For the table attributes, all other attributes will be dynamically added to the table except the id. We will generate the id in the code using a module called UUID.

How to set up the lambda function

After creating the serverless.yml file, it is now time to create our lambda function which we defined inside the yml file. So let’s get started on this.

We will again see different parts of the lambda function so you can understand it better.


const AWS = require("aws-sdk");
const {
    v4: uuidv4
} = require('uuid');
const rekognition = new AWS.Rekognition();
const dynamoDb = new AWS.DynamoDB.DocumentClient();

We are importing two packages, aws-sdk and UUID, to call the APIs for DynamoDB and AWS Rekognition. We are also initializing instances of them.

Define the parameters

const Bucket = event.Records[0];
const Name = decodeURIComponent(event.Records[0].s3.object.key.replace(/\+/g, " "));

const params = {
    Image: {
        S3Object: {

When our lambda gets called by an S3 event, it receives data about the object which was uploaded to the S3 bucket. Were we are just getting that object data like the name of the Bucket it was uploaded to and the name of the file as well.

After that we are passing this data into the parameter object we will be passing to the AWS Rekognition API call.

Call the AWS Rekognition API

const celebrityData = await rekognition.recognizeCelebrities(params).promise();
if (celebrityData.CelebrityFaces && celebrityData.CelebrityFaces.length) {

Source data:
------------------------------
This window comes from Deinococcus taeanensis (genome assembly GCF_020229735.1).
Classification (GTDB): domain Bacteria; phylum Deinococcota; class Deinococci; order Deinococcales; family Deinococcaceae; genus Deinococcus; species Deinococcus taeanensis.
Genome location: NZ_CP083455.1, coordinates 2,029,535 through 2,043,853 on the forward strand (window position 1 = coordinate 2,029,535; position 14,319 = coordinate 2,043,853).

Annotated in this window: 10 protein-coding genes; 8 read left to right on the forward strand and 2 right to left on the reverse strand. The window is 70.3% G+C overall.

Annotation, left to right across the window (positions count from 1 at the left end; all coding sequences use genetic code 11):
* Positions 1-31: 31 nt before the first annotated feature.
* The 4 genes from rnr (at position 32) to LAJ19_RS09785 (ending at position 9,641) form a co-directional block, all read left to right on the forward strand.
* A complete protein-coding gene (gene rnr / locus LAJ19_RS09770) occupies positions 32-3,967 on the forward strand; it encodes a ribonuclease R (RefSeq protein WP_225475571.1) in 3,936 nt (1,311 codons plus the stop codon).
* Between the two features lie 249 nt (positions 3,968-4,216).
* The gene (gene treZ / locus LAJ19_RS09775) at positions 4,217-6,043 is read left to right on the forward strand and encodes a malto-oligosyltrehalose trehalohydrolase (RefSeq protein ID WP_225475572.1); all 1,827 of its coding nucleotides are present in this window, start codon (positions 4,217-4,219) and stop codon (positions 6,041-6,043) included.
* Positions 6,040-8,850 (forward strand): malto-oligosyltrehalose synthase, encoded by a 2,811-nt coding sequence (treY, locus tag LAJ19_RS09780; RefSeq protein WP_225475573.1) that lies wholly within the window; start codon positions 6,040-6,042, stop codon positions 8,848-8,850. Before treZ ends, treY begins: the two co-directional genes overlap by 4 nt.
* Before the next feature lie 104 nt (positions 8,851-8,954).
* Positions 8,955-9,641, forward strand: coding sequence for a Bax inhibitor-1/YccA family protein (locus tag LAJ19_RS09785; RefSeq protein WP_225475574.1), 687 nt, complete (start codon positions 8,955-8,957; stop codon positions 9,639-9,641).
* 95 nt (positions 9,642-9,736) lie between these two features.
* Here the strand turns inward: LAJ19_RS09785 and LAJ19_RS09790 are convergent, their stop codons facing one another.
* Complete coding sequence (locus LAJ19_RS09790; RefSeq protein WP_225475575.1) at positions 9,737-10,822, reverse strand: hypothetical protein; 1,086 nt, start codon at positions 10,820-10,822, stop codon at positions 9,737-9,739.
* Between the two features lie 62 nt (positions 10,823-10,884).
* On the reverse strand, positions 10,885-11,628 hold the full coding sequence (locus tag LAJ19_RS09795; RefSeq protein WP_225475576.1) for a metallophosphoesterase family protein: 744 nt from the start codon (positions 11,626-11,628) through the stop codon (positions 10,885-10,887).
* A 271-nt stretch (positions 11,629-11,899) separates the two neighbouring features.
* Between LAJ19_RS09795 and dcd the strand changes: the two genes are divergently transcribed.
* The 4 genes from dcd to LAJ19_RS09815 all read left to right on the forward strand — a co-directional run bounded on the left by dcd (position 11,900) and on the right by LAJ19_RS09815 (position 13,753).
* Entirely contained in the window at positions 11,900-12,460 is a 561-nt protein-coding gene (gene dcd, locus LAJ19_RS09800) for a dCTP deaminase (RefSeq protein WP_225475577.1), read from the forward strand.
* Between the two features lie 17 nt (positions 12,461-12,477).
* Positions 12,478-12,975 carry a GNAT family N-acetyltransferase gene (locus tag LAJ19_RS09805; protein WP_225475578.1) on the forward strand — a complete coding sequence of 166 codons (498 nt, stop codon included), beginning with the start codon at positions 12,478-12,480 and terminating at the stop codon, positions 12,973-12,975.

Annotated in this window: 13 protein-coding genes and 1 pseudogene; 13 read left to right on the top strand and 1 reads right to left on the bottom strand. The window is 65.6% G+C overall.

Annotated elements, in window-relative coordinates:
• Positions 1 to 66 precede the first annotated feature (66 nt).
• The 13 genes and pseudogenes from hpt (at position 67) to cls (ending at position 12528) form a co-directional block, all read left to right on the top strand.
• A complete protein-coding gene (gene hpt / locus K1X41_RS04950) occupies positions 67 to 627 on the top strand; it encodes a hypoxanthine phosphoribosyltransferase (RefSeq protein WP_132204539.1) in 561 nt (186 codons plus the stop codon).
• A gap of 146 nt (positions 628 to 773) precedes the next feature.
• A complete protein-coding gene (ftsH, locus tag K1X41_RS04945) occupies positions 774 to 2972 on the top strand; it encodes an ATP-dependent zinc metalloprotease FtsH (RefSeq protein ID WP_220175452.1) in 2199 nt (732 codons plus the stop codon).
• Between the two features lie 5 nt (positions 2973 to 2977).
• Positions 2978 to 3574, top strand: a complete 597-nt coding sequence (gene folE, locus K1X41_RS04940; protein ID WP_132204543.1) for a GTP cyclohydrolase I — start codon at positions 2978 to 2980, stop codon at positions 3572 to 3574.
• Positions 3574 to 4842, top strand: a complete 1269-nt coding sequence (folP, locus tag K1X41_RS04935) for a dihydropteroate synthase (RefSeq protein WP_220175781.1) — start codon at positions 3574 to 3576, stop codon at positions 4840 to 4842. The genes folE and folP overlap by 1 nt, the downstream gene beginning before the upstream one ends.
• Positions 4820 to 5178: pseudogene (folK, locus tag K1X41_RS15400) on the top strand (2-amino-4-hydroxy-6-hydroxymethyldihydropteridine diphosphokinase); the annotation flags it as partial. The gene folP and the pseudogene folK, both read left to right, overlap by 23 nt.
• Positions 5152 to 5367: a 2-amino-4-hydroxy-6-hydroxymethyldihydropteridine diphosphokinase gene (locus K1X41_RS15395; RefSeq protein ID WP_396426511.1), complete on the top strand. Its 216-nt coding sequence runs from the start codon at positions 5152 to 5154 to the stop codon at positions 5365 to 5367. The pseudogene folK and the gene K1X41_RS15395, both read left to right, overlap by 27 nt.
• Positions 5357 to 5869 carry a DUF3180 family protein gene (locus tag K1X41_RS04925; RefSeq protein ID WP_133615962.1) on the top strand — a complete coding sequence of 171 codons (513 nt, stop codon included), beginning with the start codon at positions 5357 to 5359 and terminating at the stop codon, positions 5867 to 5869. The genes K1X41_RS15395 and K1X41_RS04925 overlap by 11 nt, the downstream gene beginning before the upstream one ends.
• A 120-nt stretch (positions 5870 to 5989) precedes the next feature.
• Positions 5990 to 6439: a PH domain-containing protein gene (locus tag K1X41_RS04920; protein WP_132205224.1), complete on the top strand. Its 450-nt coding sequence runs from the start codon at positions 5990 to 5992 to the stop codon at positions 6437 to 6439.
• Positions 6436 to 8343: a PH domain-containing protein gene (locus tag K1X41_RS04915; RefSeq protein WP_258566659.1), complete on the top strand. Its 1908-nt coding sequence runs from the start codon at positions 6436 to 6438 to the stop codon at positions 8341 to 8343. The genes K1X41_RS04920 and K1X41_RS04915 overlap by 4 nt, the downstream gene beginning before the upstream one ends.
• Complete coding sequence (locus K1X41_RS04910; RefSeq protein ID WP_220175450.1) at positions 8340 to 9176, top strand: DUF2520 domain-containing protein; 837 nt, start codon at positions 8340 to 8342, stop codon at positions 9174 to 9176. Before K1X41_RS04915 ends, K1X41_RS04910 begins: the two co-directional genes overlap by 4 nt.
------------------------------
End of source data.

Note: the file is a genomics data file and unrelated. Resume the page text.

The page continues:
const {
    } = celebrityData.CelebrityFaces[0];
    const closelyMatchedEmotion = Face.Emotions.reduce((prev, current) => (prev.Confidence > current.Confidence) ? prev : current)

    const params = {
        TableName: process.env.DYNAMO_TABLE_NAME,
        Item: {
            id: uuidv4(),
            readMore: Urls,
        ConditionExpression: "attribute_not_exists(id)"
    await dynamoDb.put(params).promise();

Finally, we are calling the AWS Rekognition API with the parameters we declared in the previous step. After we get the response from the API, we check to see if it was able to identify the celebrity or not.

If it found celebrity data, then we are fetching data like Name, Gender, Emotion in the image, and so on from the identified celebrity data.

Then we generate an id using the UUID package we imported earlier. The last thing we're doing is inserting this data into the DynamoDB table.

Note that to query this saved data with non-key attributes you will need to create an index if you don’t wish to scan the whole table. Check out this post to learn how to create a DynamoDB Global Secondary Index using AWS Serverless.


If you reached this point, then congratulations! You now have an application that will identify celebrity data from an image.

You can now just go to your created S3 bucket and upload any celebrity image and then wait for a couple of seconds, then check the DynamoDB table to see the results saved there.

You can enhance this application in many ways. For example you can add APIs like GET to get the data and see the data which got added to the DynamoDB table. You can also use MongoDB in place of DynamoDB. To learn more about the differences between these two check out DynamoDB Vs MongoDB.

Get the source code

Click here to get the source code for this application.